BANDA ACEH, Indonesia (Reuters) – The death toll in the Indian Ocean tsunami disaster has soared above 120,000 as millions scramble for food and fresh water and thousands more flee in panic to high ground on rumours of new waves.
Aid agencies warned on Thursday that many more, from Indonesia to Sri Lanka, could die in epidemics if shattered communications and transport hampered what may prove history’s biggest relief operation.
Rescue workers pressed on into isolated villages shattered by a disaster that could yet eclipse a cyclone that struck Bangladesh in 1991, killing 138,000 people.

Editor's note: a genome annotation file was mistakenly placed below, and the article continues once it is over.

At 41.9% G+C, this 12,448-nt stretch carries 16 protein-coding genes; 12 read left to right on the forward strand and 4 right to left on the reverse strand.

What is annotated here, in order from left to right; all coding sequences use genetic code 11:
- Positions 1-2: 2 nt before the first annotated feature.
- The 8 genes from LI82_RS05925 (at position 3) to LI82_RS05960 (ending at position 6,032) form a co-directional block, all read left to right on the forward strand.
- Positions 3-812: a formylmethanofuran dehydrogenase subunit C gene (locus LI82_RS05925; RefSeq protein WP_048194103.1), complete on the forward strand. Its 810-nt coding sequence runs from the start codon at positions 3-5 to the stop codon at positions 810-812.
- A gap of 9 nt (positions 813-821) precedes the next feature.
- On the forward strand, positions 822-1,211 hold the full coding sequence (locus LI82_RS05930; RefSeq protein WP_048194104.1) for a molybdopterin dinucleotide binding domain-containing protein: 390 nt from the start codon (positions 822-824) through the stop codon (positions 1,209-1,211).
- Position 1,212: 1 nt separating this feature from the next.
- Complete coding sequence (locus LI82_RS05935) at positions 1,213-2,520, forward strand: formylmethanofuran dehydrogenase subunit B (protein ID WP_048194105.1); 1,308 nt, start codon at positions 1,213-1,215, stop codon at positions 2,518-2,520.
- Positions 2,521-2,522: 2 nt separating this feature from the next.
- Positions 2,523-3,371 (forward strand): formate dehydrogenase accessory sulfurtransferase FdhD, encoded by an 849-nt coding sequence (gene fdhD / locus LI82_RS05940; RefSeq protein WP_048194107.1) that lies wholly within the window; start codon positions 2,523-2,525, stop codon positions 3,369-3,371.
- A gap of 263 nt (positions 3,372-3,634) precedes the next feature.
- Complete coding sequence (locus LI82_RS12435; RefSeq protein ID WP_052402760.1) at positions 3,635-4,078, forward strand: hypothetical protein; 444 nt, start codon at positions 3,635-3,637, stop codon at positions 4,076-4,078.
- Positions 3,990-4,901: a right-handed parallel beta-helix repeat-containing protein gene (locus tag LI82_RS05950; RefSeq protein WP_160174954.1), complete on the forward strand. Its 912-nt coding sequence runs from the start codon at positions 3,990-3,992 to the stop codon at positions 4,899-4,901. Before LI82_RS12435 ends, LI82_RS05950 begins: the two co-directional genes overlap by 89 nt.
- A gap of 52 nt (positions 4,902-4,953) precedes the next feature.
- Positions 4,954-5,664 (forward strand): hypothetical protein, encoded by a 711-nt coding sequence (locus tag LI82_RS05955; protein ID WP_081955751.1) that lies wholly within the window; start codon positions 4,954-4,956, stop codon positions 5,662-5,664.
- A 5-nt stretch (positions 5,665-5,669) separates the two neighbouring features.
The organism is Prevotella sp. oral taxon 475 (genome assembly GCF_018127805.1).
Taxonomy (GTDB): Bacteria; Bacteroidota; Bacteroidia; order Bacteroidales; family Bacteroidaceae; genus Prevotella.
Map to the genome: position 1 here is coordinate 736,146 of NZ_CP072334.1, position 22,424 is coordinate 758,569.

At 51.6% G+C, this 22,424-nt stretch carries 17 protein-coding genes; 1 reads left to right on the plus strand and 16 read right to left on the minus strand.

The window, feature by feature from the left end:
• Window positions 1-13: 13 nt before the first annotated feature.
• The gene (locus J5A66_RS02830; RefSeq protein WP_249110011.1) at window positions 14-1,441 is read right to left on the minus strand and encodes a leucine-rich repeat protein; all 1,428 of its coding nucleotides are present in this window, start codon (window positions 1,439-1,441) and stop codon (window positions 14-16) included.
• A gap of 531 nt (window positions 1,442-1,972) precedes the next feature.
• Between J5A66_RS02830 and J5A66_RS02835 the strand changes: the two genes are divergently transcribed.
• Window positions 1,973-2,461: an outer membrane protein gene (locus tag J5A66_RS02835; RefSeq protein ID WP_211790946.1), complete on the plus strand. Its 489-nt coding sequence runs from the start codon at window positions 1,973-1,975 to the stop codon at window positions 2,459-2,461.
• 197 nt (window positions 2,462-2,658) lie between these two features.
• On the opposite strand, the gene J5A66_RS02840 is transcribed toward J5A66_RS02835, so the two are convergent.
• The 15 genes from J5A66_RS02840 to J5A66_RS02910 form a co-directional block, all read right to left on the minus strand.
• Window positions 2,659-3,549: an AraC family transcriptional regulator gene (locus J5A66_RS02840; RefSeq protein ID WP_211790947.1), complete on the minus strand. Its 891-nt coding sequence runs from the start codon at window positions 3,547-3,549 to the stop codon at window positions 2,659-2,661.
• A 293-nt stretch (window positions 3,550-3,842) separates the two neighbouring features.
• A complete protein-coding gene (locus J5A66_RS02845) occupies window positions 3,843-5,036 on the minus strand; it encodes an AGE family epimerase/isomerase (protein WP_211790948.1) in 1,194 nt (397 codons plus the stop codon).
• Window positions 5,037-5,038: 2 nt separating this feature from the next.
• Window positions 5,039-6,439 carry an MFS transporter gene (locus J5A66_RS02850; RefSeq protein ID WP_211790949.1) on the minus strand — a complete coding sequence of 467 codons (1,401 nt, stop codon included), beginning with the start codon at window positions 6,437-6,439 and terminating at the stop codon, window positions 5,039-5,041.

Italian Prime Minister Silvio Berlusconi called for an emergency meeting of the Group of Eight so that the rich nations club could discuss aid and possible debt reduction following “the worst cataclysm of the modern era”.
The total toll had shot up more than 50 percent in a day with still no clear picture of conditions in some isolated islands and villages around India and Indonesia.
So it seems the death toll will probably rise even further. Serious questions must be asked as to whether and how the death toll could have been avoided via e.g. an early warning system. In the meantime the aid efforts continue.